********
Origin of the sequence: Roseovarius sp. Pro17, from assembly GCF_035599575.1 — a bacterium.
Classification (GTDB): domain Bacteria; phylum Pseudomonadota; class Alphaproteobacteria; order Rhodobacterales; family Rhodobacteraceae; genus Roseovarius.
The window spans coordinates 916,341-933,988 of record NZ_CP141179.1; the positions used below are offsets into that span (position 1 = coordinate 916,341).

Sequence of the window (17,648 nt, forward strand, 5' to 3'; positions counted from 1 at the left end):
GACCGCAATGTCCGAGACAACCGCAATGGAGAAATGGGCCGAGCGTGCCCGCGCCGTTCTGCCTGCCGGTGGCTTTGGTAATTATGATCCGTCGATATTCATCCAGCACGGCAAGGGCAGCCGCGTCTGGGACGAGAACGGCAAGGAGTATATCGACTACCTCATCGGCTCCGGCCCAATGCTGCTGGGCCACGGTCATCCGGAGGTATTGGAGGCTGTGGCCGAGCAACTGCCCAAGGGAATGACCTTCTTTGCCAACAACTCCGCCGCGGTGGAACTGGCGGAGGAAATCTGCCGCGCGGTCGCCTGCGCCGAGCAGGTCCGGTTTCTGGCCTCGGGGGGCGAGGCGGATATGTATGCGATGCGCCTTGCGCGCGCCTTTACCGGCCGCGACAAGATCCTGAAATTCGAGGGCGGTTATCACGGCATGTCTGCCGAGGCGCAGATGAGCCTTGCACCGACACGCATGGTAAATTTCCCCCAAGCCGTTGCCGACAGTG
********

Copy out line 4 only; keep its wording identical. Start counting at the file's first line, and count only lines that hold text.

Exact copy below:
Sequence of the window (17,648 nt, forward strand, 5' to 3'; positions counted from 1 at the left end):